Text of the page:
A Tale of Highly Unusual Magic by Lisa Papademetriou.
Harper, HarperCollins Publishers, New York, 2015.
Modern fantasy, 297 pages.
Highly Commended by the South Asia Book Award.
Lexile: 710L .
AR Level: 4.9 (worth 8.0 points) .
Two girls, each living with extended family for the summer, find a book entitled The Exquisite Corpse, surprisingly blank until one writes in it. Then the book itself starts filling in a story, a story which has interesting ties to the real world, a story which both girls are anxious to read the ending to.
I generally dislike books with two narrators. Often one is stronger than the other, and the author struggles to give them equal screen time while keeping our interest in the story. However, when this method works, it can be very strong.
Highly Unusual Magic starts with Kai, who is staying with a quirky older woman, a distant cousin whom she calls Aunt. Leila is visiting relatives in Pakistan alone and realizing that she doesn’t speak the language, and knows little about Islam although her family is nominally Muslim.
Leila did annoy me a bit at first. She’s obsessed with Dear Sisters, a made-up series that could be a stand-in for Sweet Valley High, Mary-Kate and Ashley, Nancy Drew, or whatever other adventure/mystery series for girls was popular in middle school.
This is a bit ironic as Papademetriou herself coauthored a book in the incredibly popular Middle School series. Papademetriou is white, but her husband is Pakistani and their daughter is biracial like Leila. I think that accounts for the realism that caused her book to be commended by the South Asia Book Award committee.
As the book went on, I grew to like Leila. She feels caught between her two heritages and is struggling to navigate and integrate them. She has a profoundly gifted younger sister in her same grade. I’ve read a few books about gifted children, but not much about their siblings. Leila is also struggling to do the right thing, fit in, and handle the loss of her ex-best-friend. Her journey discovering her Pakistani heritage and learning about Islam was excellent as well.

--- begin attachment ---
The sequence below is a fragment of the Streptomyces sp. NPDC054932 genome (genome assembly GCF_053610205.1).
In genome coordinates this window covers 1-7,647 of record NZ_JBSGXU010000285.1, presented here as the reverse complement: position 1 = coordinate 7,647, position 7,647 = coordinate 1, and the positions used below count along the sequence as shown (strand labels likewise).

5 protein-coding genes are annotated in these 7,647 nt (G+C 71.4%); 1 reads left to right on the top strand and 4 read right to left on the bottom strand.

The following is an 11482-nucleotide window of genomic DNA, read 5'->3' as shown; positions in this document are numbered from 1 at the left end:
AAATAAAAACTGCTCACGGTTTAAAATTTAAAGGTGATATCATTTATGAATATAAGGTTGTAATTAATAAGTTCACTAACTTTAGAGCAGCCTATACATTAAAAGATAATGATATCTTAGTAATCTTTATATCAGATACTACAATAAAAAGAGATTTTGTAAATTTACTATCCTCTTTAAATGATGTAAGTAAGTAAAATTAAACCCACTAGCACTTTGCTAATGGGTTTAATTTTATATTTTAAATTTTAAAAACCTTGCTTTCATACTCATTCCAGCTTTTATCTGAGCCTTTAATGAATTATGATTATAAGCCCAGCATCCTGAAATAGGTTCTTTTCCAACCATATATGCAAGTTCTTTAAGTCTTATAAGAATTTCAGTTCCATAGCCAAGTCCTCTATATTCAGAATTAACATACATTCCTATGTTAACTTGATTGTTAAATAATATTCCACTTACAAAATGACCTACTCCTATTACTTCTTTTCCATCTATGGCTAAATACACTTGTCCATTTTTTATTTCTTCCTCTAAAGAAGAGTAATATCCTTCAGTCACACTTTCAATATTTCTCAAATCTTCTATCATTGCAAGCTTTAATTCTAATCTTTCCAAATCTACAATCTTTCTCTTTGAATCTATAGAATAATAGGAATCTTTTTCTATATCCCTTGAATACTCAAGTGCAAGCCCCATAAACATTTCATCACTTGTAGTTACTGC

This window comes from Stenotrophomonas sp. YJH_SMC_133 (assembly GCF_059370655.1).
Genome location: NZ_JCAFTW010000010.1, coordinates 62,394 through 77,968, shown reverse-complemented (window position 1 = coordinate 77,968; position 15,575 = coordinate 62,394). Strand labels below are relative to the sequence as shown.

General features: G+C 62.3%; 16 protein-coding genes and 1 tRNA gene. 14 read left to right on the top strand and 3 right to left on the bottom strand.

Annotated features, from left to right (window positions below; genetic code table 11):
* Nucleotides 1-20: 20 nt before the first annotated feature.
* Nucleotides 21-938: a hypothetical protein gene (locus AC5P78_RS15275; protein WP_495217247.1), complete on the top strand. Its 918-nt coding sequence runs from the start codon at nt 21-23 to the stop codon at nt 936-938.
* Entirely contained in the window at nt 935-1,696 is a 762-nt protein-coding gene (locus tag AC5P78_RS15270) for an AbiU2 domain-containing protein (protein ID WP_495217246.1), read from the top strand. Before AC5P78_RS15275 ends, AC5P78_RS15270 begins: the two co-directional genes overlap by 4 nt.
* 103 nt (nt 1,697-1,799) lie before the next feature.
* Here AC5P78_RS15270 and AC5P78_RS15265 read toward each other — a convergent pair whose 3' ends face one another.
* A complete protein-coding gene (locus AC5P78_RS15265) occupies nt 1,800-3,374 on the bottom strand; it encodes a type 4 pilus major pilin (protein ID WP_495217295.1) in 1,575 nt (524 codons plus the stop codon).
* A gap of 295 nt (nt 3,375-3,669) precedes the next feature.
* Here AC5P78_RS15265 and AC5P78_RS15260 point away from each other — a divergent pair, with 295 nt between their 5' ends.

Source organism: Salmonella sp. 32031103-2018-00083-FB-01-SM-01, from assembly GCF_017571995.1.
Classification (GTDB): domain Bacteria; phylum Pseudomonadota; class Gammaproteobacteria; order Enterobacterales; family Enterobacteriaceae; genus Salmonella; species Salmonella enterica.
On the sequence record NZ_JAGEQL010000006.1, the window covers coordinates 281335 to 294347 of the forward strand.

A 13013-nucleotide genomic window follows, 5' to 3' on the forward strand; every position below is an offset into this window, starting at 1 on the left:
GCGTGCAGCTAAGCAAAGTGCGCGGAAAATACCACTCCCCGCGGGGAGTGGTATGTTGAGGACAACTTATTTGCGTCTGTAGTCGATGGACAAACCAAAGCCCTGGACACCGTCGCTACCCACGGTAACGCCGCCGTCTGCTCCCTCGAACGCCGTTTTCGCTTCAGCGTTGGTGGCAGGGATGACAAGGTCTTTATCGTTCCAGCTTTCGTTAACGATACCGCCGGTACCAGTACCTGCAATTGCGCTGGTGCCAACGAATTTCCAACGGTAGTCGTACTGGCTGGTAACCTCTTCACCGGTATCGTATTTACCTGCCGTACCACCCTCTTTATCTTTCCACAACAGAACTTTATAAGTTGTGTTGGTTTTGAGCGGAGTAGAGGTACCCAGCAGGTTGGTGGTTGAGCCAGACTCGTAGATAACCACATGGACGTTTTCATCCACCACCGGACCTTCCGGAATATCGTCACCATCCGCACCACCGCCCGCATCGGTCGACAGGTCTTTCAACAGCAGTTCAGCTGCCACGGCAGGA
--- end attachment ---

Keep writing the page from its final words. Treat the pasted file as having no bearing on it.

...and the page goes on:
To continue the quote from the header:
“With a white mother and a Pakistani father, Leila used to think that she was both. But Leila was beginning to realize that, in some ways, she was also neither. In other people’s minds, at least.” page 45
I was a little surprised by how dark this book was. Don’t get me wrong, it was still a middle grade book and not at all scary or inappropriate. But the cover and the blurb didn’t lead me to expect coffins and lung disease and so on. I expected a light and fun story of friendship through an unusual penpal system. However, there’s little direct connection between the two girls. This is not so much a story of friendship (although there is some) as it is about finding your place in the world and accepting who you are.
There is a slow burn to this book. It’s not action packed, and I’ll admit I set it down a few times in the early chapters, but the conclusion was very satisfying and there were moments of great beauty. I ended up loving the way the three stories intertwined without actually touching.
Spoilers I didn’t expect the twist ending regarding the two girls (the other twist felt fairly obvious). However I was delighted that they went through the entire book without meeting. That’s unusual. End of spoilers
Children who are very sensitive or very young might dislike the few mentions of death. The major characters are never in danger of their lives, and personally I did not find this book scary or horrific despite the occasional dark imagery, but it wouldn’t be the best choice for a child who’s recently lost a pet or had a loved one pass away. It’s aimed at the middle grade market.
It’s difficult to say whether Papademetriou left herself open for a sequel. I felt that there was room for another book to start at the ending, but the book also ended with closure, with all of the main storylines resolved. Certainly I would be open to reading future books by her, especially any featuring diverse characters. I’d recommend this book to middle school students who like stories of magic and friendship, and readers of any age who like nostalgic, old-fashioned fairytales with a modern setting and diverse characters. It was refreshing to read a story of modern-day magic that wasn’t completely whitewashed.